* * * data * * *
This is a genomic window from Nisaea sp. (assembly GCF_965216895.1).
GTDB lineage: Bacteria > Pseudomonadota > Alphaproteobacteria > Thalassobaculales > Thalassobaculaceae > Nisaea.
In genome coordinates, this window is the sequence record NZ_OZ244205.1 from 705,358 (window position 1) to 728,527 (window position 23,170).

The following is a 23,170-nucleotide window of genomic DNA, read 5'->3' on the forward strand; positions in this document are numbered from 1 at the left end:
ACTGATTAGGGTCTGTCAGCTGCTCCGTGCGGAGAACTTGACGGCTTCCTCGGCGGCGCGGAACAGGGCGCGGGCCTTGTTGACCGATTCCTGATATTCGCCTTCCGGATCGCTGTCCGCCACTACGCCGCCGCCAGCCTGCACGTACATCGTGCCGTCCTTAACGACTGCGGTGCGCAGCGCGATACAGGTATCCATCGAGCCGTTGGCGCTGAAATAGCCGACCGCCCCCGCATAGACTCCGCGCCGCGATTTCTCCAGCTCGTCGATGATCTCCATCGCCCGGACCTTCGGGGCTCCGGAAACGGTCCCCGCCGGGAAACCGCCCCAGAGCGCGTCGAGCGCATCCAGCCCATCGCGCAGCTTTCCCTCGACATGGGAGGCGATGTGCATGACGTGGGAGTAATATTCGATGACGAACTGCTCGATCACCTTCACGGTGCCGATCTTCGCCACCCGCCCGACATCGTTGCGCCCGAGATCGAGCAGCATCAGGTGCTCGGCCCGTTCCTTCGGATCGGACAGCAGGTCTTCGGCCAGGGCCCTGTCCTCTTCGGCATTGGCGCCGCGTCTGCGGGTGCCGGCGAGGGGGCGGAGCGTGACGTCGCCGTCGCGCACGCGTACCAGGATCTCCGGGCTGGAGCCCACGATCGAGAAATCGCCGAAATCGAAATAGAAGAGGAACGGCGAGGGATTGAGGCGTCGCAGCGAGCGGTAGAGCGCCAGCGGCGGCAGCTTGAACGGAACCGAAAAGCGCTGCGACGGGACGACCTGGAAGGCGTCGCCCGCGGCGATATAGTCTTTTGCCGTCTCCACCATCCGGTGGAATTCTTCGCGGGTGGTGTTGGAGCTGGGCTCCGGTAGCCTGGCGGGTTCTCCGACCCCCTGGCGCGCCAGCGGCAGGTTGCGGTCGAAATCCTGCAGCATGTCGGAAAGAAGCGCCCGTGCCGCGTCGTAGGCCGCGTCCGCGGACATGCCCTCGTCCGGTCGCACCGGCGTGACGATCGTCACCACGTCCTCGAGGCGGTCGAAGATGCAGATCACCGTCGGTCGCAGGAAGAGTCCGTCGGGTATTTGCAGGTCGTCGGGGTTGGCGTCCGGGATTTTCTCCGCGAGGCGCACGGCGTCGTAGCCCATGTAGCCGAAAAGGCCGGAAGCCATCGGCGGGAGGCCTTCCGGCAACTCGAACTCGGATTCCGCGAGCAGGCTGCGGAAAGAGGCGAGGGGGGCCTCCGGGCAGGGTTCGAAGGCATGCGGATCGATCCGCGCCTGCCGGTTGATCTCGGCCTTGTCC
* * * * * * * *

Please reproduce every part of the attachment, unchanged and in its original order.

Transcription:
This is a genomic window from Nisaea sp. (assembly GCF_965216895.1).
GTDB lineage: Bacteria > Pseudomonadota > Alphaproteobacteria > Thalassobaculales > Thalassobaculaceae > Nisaea.
In genome coordinates, this window is the sequence record NZ_OZ244205.1 from 705,358 (window position 1) to 728,527 (window position 23,170).

The following is a 23,170-nucleotide window of genomic DNA, read 5'->3' on the forward strand; positions in this document are numbered from 1 at the left end:
ACTGATTAGGGTCTGTCAGCTGCTCCGTGCGGAGAACTTGACGGCTTCCTCGGCGGCGCGGAACAGGGCGCGGGCCTTGTTGACCGATTCCTGATATTCGCCTTCCGGATCGCTGTCCGCCACTACGCCGCCGCCAGCCTGCACGTACATCGTGCCGTCCTTAACGACTGCGGTGCGCAGCGCGATACAGGTATCCATCGAGCCGTTGGCGCTGAAATAGCCGACCGCCCCCGCATAGACTCCGCGCCGCGATTTCTCCAGCTCGTCGATGATCTCCATCGCCCGGACCTTCGGGGCTCCGGAAACGGTCCCCGCCGGGAAACCGCCCCAGAGCGCGTCGAGCGCATCCAGCCCATCGCGCAGCTTTCCCTCGACATGGGAGGCGATGTGCATGACGTGGGAGTAATATTCGATGACGAACTGCTCGATCACCTTCACGGTGCCGATCTTCGCCACCCGCCCGACATCGTTGCGCCCGAGATCGAGCAGCATCAGGTGCTCGGCCCGTTCCTTCGGATCGGACAGCAGGTCTTCGGCCAGGGCCCTGTCCTCTTCGGCATTGGCGCCGCGTCTGCGGGTGCCGGCGAGGGGGCGGAGCGTGACGTCGCCGTCGCGCACGCGTACCAGGATCTCCGGGCTGGAGCCCACGATCGAGAAATCGCCGAAATCGAAATAGAAGAGGAACGGCGAGGGATTGAGGCGTCGCAGCGAGCGGTAGAGCGCCAGCGGCGGCAGCTTGAACGGAACCGAAAAGCGCTGCGACGGGACGACCTGGAAGGCGTCGCCCGCGGCGATATAGTCTTTTGCCGTCTCCACCATCCGGTGGAATTCTTCGCGGGTGGTGTTGGAGCTGGGCTCCGGTAGCCTGGCGGGTTCTCCGACCCCCTGGCGCGCCAGCGGCAGGTTGCGGTCGAAATCCTGCAGCATGTCGGAAAGAAGCGCCCGTGCCGCGTCGTAGGCCGCGTCCGCGGACATGCCCTCGTCCGGTCGCACCGGCGTGACGATCGTCACCACGTCCTCGAGGCGGTCGAAGATGCAGATCACCGTCGGTCGCAGGAAGAGTCCGTCGGGTATTTGCAGGTCGTCGGGGTTGGCGTCCGGGATTTTCTCCGCGAGGCGCACGGCGTCGTAGCCCATGTAGCCGAAAAGGCCGGAAGCCATCGGCGGGAGGCCTTCCGGCAACTCGAACTCGGATTCCGCGAGCAGGCTGCGGAAAGAGGCGAGGGGGGCCTCCGGGCAGGGTTCGAAGGCATGCGGATCGATCCGCGCCTGCCGGTTGATCTCGGCCTTGTCC